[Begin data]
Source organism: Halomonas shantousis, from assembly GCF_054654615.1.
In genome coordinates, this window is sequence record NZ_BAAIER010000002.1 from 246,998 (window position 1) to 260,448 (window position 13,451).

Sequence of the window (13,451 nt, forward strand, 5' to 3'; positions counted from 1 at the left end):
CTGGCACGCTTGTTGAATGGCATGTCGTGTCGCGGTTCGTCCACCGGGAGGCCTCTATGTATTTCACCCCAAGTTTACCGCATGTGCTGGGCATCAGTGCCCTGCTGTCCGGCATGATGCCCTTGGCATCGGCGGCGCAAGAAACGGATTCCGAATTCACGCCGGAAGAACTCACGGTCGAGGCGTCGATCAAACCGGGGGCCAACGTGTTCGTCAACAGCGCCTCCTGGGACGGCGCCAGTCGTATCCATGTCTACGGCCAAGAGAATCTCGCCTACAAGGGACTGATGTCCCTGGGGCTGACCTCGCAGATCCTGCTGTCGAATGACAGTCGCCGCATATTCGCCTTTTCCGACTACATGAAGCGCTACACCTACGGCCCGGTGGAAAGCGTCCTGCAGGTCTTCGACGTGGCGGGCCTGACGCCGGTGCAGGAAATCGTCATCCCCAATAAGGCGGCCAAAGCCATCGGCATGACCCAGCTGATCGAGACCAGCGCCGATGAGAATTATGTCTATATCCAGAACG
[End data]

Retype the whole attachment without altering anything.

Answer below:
Source organism: Halomonas shantousis, from assembly GCF_054654615.1.
In genome coordinates, this window is sequence record NZ_BAAIER010000002.1 from 246,998 (window position 1) to 260,448 (window position 13,451).

Sequence of the window (13,451 nt, forward strand, 5' to 3'; positions counted from 1 at the left end):
CTGGCACGCTTGTTGAATGGCATGTCGTGTCGCGGTTCGTCCACCGGGAGGCCTCTATGTATTTCACCCCAAGTTTACCGCATGTGCTGGGCATCAGTGCCCTGCTGTCCGGCATGATGCCCTTGGCATCGGCGGCGCAAGAAACGGATTCCGAATTCACGCCGGAAGAACTCACGGTCGAGGCGTCGATCAAACCGGGGGCCAACGTGTTCGTCAACAGCGCCTCCTGGGACGGCGCCAGTCGTATCCATGTCTACGGCCAAGAGAATCTCGCCTACAAGGGACTGATGTCCCTGGGGCTGACCTCGCAGATCCTGCTGTCGAATGACAGTCGCCGCATATTCGCCTTTTCCGACTACATGAAGCGCTACACCTACGGCCCGGTGGAAAGCGTCCTGCAGGTCTTCGACGTGGCGGGCCTGACGCCGGTGCAGGAAATCGTCATCCCCAATAAGGCGGCCAAAGCCATCGGCATGACCCAGCTGATCGAGACCAGCGCCGATGAGAATTATGTCTATATCCAGAACG